ForestIN is a program to increase the state’s tree canopy by planting a million trees. Indiana DNR’s Division of Forestry will manage the effort, provide seedlings, and coordinate with divisions, non-profits, businesses and the general public to bring more trees to the Hoosier state.
Governor Holcomb kicked off ForestIN, in his 2020 State of the State speech:
“I’ve directed the Department of Natural Resources to plant another million trees on top of that over the next five years. That extra timberland will perfectly complement our $100 million renovation to our incredible memory-making state parks.” – Governor Eric J. Holcomb, January 14, 2020
More than 200,000 oak trees will be planted this year! Oak trees are uniquely suited for the Hoosier state. Oak is one of the top ten trees to plant for carbon storage. According to researchers at Cornell University, 50-year old oak forest sequesters about 30,000 pounds of carbon dioxide each year per acre, .
What Will Be Planted?
Seems like a silly question since I just told you over 200,000 oak trees will be planted. But did you know there are hundreds of different species of oaks? Oak is part of the common name in the genus Quercus, from the Latin for “oak tree”.
- White Oak (Quercus alba) ~ 74,000
- Red Oak (Quercus rubra) ~ 100,000
- Chinkapin Oak (Quercus muehlenbergii Englemann) ~ 17,500
- Swamp Chestnut Oak (Quercus michauxii Nutall) ~ 17,500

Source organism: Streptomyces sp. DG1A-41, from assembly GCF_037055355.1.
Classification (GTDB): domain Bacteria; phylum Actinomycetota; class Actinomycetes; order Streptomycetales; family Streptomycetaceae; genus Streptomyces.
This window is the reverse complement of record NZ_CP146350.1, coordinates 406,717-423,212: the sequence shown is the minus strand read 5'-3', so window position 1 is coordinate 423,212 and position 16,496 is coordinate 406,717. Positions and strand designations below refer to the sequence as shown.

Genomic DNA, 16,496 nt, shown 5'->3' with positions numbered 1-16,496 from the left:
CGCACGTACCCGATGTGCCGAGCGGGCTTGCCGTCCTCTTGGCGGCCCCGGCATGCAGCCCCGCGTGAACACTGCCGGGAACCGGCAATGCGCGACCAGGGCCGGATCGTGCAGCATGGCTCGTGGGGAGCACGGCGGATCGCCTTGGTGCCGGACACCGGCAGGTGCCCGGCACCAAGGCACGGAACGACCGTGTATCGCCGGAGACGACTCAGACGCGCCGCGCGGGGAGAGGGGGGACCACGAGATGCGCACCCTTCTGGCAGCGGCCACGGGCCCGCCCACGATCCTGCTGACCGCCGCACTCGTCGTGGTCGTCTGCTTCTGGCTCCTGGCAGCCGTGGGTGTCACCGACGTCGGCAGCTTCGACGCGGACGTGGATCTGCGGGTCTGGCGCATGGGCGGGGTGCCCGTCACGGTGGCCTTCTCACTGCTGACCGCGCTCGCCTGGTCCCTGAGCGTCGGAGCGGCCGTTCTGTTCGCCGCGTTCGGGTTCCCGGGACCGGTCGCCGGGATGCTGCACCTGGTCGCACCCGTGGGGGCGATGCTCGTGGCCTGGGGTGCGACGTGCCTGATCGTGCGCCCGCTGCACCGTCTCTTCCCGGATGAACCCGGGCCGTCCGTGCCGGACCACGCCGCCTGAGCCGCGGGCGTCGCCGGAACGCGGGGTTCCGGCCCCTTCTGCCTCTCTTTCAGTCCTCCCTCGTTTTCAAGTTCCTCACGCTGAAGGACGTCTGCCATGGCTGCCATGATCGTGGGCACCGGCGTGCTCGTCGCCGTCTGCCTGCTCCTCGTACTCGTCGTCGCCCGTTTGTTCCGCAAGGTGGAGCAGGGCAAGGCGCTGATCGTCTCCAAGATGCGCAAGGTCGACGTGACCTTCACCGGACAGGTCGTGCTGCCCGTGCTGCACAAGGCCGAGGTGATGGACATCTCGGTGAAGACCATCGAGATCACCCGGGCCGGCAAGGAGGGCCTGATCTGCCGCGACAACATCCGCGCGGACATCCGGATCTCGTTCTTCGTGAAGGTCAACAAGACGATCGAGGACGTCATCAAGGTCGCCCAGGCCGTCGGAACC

Oaks support over 550 species of butterflies and moths with habitat needed for reproduction and provide forage area for some species of bats.
These young forest habitats will provide abundant food for both migrating wildlife as well as those that stay year-round. They will also provide cover from predators and structure for nesting. Wild Turkey, Ruffed Grouse and American Woodcock all use young forests for brood rearing and feeding. These forests will also benefit pollinators like butterflies, moths and bees by providing food, nectar and habitat.
“He who plants a tree. Plants a hope.”Lucy Larcom
I think we can all use a little hope right now. What an amazing legacy to leave to future generations. Well done Indiana!
To find out more about this project, where these trees are being planted and how you can get involved, visit Indiana DNR
Hi, I’m Debbie Palmer. I received a BS in Horticulture from Purdue University. Here at LMEF, I am responsible for outreach presentations, monitoring the lake and it’s wetlands, project manager for restoration and research projects, and act as a community resource for all things related to the well-being of Lake Maxinkuckee and its surrounding watershed. I completed Indiana Watershed Leadership Academy, volunteer with the Indiana Clean Lakes Program, Hoosier River Watch and Marshall County Lakes and Waters and serve as a Board Member for Indiana Lakes Management Society.